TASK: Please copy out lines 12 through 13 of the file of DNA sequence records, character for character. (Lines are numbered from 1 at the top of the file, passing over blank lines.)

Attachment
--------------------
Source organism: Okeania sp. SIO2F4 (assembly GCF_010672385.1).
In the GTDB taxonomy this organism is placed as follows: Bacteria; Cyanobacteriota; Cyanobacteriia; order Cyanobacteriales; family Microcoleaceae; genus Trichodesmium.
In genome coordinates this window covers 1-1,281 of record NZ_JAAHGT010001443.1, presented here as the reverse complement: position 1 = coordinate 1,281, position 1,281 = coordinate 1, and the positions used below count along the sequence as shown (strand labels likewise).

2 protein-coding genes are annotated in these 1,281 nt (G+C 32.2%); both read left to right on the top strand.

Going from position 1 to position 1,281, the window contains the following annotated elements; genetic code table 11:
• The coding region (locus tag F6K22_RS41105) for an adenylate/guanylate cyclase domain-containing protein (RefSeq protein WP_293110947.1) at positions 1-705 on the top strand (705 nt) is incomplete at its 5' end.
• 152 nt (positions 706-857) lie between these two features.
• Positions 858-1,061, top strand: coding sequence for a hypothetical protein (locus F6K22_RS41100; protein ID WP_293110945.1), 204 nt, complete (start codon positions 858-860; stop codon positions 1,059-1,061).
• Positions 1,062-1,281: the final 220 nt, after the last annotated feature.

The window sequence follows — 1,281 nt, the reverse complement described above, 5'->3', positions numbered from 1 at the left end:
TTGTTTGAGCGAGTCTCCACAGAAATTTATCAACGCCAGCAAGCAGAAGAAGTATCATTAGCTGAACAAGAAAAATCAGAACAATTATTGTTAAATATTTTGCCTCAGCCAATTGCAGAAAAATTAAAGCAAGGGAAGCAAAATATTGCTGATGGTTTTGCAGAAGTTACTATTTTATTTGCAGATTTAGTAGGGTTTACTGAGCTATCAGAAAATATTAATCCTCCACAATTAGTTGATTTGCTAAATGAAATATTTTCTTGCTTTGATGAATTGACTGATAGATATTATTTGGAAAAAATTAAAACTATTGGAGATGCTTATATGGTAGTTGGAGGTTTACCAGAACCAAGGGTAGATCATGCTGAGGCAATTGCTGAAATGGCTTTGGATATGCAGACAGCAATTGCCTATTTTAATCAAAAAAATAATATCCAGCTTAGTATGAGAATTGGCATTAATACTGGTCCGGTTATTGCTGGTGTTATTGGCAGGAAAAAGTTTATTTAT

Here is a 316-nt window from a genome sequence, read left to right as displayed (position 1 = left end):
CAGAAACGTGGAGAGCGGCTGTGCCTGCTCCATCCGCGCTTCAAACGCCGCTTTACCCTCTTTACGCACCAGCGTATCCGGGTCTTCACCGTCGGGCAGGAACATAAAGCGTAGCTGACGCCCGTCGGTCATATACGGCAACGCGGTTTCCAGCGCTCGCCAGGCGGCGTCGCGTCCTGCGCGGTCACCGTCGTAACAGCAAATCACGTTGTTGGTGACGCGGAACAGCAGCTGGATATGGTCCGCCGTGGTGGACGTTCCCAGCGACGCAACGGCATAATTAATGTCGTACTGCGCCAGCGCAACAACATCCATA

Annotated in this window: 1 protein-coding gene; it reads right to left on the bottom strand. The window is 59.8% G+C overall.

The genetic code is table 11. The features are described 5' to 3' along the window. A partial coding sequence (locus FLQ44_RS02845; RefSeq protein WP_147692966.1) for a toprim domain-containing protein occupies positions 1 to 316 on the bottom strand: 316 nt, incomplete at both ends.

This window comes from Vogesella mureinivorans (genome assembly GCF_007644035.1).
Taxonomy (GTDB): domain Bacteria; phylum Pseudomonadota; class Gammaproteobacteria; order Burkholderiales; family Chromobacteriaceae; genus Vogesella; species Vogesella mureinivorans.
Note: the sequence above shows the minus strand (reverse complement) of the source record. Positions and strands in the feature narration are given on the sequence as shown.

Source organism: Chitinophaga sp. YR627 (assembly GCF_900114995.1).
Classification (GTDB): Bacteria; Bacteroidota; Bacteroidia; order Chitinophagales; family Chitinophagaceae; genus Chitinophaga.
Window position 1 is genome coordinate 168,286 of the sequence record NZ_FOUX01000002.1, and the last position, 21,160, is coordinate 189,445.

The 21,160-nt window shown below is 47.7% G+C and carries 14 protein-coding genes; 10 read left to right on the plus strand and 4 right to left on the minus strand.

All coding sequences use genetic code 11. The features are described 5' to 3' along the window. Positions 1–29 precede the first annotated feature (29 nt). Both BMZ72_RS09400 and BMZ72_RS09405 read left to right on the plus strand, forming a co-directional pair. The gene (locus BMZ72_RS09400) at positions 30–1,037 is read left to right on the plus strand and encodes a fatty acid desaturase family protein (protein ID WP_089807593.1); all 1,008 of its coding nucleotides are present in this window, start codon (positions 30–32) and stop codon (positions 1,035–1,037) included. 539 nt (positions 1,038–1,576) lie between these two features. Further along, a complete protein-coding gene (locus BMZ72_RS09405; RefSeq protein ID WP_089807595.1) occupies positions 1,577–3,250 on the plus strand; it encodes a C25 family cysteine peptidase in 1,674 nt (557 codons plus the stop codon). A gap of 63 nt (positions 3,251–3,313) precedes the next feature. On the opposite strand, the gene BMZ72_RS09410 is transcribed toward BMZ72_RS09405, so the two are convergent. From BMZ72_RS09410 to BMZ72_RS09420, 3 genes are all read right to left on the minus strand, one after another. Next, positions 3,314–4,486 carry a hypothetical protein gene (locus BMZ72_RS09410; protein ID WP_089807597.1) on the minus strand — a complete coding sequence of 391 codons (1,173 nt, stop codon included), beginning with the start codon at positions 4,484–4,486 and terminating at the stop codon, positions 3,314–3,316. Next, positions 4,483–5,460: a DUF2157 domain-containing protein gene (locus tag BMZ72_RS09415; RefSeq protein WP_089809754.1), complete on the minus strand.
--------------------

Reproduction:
Here is a 316-nt window from a genome sequence, read left to right as displayed (position 1 = left end):
CAGAAACGTGGAGAGCGGCTGTGCCTGCTCCATCCGCGCTTCAAACGCCGCTTTACCCTCTTTACGCACCAGCGTATCCGGGTCTTCACCGTCGGGCAGGAACATAAAGCGTAGCTGACGCCCGTCGGTCATATACGGCAACGCGGTTTCCAGCGCTCGCCAGGCGGCGTCGCGTCCTGCGCGGTCACCGTCGTAACAGCAAATCACGTTGTTGGTGACGCGGAACAGCAGCTGGATATGGTCCGCCGTGGTGGACGTTCCCAGCGACGCAACGGCATAATTAATGTCGTACTGCGCCAGCGCAACAACATCCATA